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Grant number: 14/22348-1
Support type:Regular Research Grants
Duration: October 01, 2015 - September 30, 2017
Field of knowledge:Health Sciences - Physiotherapy and Occupational Therapy
Principal researcher:José Eduardo Pompeu
Grantee:José Eduardo Pompeu
Home Institution: Faculdade de Medicina (FM). Universidade de São Paulo (USP). São Paulo , SP, Brazil
Assoc. researchers: Keyte Guedes da Silva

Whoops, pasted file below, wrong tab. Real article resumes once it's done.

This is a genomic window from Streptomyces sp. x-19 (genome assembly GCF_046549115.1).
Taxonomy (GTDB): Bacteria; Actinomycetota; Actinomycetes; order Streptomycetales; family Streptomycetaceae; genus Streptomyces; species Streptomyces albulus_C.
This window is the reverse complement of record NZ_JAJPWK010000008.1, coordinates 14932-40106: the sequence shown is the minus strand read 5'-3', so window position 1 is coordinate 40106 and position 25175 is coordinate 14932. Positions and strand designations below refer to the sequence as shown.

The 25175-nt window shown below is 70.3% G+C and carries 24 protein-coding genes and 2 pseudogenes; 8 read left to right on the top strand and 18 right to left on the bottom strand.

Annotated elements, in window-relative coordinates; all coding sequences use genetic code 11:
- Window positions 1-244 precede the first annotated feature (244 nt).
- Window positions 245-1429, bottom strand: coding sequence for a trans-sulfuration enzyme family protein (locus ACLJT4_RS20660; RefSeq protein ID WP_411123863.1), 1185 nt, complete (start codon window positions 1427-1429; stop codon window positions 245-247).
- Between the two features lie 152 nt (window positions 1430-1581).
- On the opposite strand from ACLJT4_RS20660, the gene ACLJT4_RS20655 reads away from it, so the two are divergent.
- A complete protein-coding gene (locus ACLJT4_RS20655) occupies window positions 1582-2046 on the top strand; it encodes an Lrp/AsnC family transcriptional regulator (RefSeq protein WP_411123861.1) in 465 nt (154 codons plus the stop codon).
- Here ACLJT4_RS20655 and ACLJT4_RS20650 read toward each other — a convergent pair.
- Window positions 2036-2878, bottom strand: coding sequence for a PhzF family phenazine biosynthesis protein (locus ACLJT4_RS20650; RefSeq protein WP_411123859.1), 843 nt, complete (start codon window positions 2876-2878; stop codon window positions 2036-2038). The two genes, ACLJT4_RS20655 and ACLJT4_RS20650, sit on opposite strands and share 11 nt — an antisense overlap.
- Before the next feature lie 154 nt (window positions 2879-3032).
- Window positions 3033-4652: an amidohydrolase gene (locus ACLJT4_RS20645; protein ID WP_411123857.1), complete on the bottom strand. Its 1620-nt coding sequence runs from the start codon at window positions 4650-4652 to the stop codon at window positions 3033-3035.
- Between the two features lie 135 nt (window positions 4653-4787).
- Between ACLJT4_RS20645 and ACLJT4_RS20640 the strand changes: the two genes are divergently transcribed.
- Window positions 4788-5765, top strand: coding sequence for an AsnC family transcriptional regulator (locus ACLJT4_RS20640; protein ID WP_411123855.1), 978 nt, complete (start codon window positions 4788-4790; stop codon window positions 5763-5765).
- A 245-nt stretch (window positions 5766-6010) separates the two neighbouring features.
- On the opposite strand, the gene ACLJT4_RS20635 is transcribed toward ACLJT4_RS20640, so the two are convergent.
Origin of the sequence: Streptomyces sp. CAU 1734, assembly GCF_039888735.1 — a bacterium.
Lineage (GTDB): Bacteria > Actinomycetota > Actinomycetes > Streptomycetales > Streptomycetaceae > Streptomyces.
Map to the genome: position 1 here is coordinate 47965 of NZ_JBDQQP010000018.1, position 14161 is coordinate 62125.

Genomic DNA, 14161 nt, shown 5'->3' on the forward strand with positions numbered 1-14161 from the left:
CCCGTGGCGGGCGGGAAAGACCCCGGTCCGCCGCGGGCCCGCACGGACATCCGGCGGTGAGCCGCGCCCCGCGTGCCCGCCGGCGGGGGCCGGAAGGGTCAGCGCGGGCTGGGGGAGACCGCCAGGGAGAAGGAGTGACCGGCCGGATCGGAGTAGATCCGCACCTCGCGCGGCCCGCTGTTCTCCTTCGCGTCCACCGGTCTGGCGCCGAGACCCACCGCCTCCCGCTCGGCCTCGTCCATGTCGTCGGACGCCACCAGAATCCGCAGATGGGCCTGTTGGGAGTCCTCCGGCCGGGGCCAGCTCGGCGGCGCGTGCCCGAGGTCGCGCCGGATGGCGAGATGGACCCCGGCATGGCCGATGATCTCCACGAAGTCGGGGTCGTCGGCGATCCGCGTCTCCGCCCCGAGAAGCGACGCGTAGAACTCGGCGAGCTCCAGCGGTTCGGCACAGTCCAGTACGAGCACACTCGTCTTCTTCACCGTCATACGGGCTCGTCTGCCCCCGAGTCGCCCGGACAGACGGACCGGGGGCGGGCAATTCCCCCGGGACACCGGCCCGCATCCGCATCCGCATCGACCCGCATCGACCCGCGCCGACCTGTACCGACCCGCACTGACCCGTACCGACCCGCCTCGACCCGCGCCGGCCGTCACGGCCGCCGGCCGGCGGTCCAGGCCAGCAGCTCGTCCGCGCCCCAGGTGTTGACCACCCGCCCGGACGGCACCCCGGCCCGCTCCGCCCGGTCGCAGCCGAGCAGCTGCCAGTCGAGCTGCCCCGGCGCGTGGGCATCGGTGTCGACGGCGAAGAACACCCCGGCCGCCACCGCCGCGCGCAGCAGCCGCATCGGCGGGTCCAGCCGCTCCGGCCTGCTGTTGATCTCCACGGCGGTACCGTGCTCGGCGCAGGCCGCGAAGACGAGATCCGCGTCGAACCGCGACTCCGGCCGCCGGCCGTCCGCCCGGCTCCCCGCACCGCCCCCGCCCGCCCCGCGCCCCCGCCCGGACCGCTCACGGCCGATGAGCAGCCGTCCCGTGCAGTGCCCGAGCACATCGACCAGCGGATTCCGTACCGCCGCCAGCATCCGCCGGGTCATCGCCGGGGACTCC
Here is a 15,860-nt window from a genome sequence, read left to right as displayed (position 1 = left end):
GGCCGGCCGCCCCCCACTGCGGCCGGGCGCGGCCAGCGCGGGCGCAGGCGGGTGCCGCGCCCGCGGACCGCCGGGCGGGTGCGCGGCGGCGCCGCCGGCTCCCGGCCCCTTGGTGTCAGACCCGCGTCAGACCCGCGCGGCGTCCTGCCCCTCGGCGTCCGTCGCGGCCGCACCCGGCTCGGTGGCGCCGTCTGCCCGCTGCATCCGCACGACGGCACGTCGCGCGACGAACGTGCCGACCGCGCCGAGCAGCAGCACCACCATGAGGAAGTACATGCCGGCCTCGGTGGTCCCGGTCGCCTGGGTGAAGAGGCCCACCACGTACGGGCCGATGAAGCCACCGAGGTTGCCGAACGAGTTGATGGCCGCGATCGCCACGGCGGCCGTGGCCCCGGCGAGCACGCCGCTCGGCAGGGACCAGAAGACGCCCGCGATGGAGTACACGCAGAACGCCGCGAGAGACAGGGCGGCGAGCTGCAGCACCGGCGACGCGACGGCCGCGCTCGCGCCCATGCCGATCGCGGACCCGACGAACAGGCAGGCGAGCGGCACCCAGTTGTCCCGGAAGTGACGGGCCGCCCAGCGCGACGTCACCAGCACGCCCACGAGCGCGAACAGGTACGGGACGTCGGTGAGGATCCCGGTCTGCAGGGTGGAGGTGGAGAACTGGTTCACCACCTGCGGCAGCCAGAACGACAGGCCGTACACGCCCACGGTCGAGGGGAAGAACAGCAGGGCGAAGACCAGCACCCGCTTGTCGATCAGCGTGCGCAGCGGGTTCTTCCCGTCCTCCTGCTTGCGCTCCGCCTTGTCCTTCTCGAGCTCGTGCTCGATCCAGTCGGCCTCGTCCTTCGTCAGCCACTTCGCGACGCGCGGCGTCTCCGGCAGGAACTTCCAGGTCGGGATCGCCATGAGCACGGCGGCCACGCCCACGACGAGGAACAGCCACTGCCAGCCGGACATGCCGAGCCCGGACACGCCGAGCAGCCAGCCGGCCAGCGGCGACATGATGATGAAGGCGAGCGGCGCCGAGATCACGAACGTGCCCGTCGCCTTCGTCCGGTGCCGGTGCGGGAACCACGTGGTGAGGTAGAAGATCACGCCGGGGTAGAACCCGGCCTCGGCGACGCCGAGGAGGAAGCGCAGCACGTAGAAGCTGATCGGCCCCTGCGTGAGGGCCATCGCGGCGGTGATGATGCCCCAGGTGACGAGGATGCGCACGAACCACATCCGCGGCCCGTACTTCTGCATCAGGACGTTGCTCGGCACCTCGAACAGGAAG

Parkinson's disease (PD) is a neurodegenerative movement disorder that causes progressive deterioration in postural control and cognition that could influence the quality of life. Postural instability in PD is a refractory symptom of the dopaminergic replacement, but several studies have shown positive effects on postural control in this population through conventional physical therapy and the new generation of video games such as Nintendo Wii Fit PlusTM and Microsoft KinectTM. Videogames require body movements of the player associated with the high cognitive demand and intense visual and auditory stimulation that can promote positive effects on postural control, gait and cognition of the elderly and individuals with neurological diseases, among them, patients with PD. However, specifically in relation to the Kinect system, there are only pilot studies with small samples that assessed its effects only through clinical scales. Thus, the effect of the Kinect on the systems of postural control has not yet been elucidated. Thus, the question about the influence of its intense motor, cognitive, visual and auditory stimulation on the Limits in Stability (LOS) and Sensory Integration was not answered. As the Kinect system games require motor responses associated with cognitive performance, there is the hypothesis that this type of training promotes a positive effect on cognition and probably also in attentional management of patients, which could reflect the improvement of postural control and the gait in dual task conditions. However, there are no studies that assessed the effect of Kinect on postural control and gait in conditions of division of attention. Furthermore, there are no randomized clinical trials that compared Kinect with conventional physical therapy in PD patients. Thus, the aim of this study is to analyze the effects of Kinect Adventures! games on (1) postural control, (2) gait adaptability, (3) gait in conditions of focused and divided attention, (4) cognition and (5) quality of life of patients with PD. We will selected 20 patients with idiopathic PD in stages I to III of the Hoehn & Yahr scale, with no signs of dementia, and treated with levodopa or their synergists. All subjects will perform 14 individual sessions (1 hour/session) twice a week for seven weeks. The control group will perform conventional physical therapy, based on the European guideline for physical therapy in PD. The experimental group will practice four games of Kinect system. Both groups will be assessed before and after training and 30 days after the end of the training. The primary outcome will be the area of the Limits of Stability (LOS). Secondary outcomes will be: (1) the area and velocity of the center of pressure (COP) in different sensory conditions: open and closed eyes on a stable surface; eyes closed on unstable surface; saccadic eyes movements and optokinetic stimulation, all measures assessed through posturography. The other secondary motor and cognitive outcome will be: (1) postural control assessed by mini BESTest; (2) the adaptability of gait through the Dynamic Gait Index; (3) Gait in single and dual task condition; (4) cognition with Montreal Cognitive Assessment and (5) the quality of life assessed by Parkinson's Disease Questionnaire (PDQ-39). Normality tests will be applied to the results in order to selected the appropriate statistical test for the distribution and adopted the statistical significance level of alpha of 0.05. (AU)